• Ask your references if they are comfortable being your reference. It is awkward to receive a phone call from an organization and/or recruiter about a candidate that listed you that you wouldn’t actually recommend. Don’t assume your references want to be your references. It’s important to know if they have any concerns about recommending you. If they do, find out what those concerns are [yes, we are not all perfect. It’s ok.]
  • Provide references with context for specific positions. Once you have shored up your references, give them an overview of the position and its responsibilities. Are there particular experiences or skills you would like them to highlight about you? Were there specific projects you worked on that could be cited as examples? Don’t also assume your references remember every great thing you have done. Spend a few minutes talking through some particulars with them.
  • Even if you are asking someone to put a good word in for you more informally, still follow the steps above. When I send a note on someone’s behalf vouching for their awesomeness, I am putting my reputation on the line. So, I want to make sure that I believe the candidate is a good fit, not only for that organization but for that particular position. It’s also easier when you give me advanced notice. giving advanced notice (i.e. I know that Katie Todd is going to be applying for this position, and here are five reasons why she deserves an interview) versus (I believe Katie Todd applied for those position a week ago and I hope you haven’t already cast her application aside). We want to plant those nuggets into the minds of others.
  • Say thank you. As with anything in life, please take the time to drop a note, make a call, send a text, and share appreciation with the person who provided a reference and/or recommendation for you. Personally, I’m all about the hand-written thank you note. Yes, it’s old school but it’s power cannot – cannot – be underscored. Receiving a handwritten thank you note can be. I’m more likely to want to go for bat for those who did follow-up with me to say thanks than those that didn’t.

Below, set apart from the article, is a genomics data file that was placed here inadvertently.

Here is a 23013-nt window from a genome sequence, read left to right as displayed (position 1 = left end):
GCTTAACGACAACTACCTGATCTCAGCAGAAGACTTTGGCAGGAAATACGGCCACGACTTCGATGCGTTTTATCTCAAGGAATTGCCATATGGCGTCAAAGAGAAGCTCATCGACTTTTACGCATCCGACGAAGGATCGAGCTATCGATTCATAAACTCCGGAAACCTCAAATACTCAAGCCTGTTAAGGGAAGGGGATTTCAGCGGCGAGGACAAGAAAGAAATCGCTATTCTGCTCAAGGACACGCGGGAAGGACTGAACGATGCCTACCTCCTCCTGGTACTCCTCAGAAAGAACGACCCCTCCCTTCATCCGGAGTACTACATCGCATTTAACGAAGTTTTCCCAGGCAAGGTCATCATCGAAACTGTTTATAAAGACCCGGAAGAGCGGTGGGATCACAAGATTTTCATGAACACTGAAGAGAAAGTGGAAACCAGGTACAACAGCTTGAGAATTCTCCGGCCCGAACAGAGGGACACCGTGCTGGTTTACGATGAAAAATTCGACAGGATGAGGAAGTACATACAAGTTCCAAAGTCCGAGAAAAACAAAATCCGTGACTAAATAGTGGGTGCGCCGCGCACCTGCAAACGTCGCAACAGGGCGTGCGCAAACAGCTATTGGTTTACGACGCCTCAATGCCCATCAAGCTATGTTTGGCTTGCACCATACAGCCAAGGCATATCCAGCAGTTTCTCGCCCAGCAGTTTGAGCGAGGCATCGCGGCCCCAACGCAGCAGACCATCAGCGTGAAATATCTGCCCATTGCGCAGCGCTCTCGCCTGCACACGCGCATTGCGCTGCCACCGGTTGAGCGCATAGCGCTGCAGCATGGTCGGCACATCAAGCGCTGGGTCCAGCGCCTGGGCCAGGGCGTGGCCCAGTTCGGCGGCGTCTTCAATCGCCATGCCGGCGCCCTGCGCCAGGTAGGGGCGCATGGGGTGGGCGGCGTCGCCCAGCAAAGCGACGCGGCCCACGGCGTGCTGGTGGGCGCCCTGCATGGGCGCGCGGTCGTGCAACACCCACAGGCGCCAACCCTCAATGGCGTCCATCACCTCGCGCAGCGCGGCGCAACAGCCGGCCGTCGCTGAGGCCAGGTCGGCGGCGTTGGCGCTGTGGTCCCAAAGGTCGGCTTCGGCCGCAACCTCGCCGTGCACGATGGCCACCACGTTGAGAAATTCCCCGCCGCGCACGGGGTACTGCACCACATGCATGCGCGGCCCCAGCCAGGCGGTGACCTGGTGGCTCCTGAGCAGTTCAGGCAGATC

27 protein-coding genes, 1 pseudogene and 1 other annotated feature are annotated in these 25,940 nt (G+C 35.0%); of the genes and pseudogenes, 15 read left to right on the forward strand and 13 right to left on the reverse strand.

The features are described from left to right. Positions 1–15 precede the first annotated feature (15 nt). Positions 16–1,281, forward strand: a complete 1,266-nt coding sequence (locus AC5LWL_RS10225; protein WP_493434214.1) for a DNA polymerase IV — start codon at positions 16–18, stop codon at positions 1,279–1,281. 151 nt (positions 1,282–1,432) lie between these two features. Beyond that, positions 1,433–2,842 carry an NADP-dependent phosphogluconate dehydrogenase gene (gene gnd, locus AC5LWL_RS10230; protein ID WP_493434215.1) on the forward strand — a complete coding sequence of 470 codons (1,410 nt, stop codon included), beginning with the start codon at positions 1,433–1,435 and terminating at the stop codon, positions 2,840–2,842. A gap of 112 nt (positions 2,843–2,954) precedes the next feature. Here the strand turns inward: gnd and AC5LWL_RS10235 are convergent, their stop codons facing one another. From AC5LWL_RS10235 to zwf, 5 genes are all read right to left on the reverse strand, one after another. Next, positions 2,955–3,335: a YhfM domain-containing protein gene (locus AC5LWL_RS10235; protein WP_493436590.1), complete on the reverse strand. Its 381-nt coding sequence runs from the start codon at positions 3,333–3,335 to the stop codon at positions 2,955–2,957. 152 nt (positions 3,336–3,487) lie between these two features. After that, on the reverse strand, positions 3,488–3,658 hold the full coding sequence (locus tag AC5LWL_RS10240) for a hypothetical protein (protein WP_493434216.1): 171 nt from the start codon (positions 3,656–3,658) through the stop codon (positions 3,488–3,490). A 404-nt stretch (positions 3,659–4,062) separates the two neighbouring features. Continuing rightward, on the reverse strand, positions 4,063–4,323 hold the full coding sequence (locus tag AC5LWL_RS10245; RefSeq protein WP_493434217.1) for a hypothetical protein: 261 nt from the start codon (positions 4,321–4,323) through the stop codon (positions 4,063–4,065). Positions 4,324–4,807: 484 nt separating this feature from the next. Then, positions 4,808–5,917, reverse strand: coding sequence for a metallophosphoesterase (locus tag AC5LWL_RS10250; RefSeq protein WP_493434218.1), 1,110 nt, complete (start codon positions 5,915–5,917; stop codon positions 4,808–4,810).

In the coming week, I challenge you to schedule at least one in-person meeting with someone from your network that you would like to learn from, whether it’s about a potential career shift or acquiring insight into a skill. My final advice for today is this: remember that when you are networking, approach the opportunity not from the frame of what can they provide me but from the space of what can I bring to them. Listen without worrying about what you are going to say next. The number of doors that will fly open when you approach networking in this manner will astound you.

 

 

 

Why I’m here?

We live in a time where so much is done without true purpose: from “liking” a Facebook post to scrolling mindlessly as endorphins flood our brain (see “captology“), we expend a massive amount of time not doing a whole lot.

I’ve been thinking about this concept in connection to our nonprofit sector. How often do we sit in meetings without a clear understanding of what we hope to accomplish? Why do we allow distractions from our email, social media accounts, or inner voice to derail our best laid plans? And if we don’t take action now, what is going to happen to our ability to accomplish our critical missions?

I’ve wanted to be a writer for most of my life. And, I thought starting a blog would allow me the space to grow my skills, reach new audiences, and fine-tune the voice I wanted to establish. But, since starting this blog two years ago, I have yet to approach it from the other side: what do people want to read about? What is going to help add value to our social discourse?

Certainly, I have enjoyed sharing vegan recipes and travel adventures; various running endeavors and moments of zen. But, I am ready to make a change, as I see an opportunity to contribute to a broader dialogue through this blog. As a young leader, I often seek out the advice of others when it comes to navigating sticky situations or answering questions I may not be able to ask of my peers. I’m looking for resources; for ‘a-ha’ moments; and for solidarity.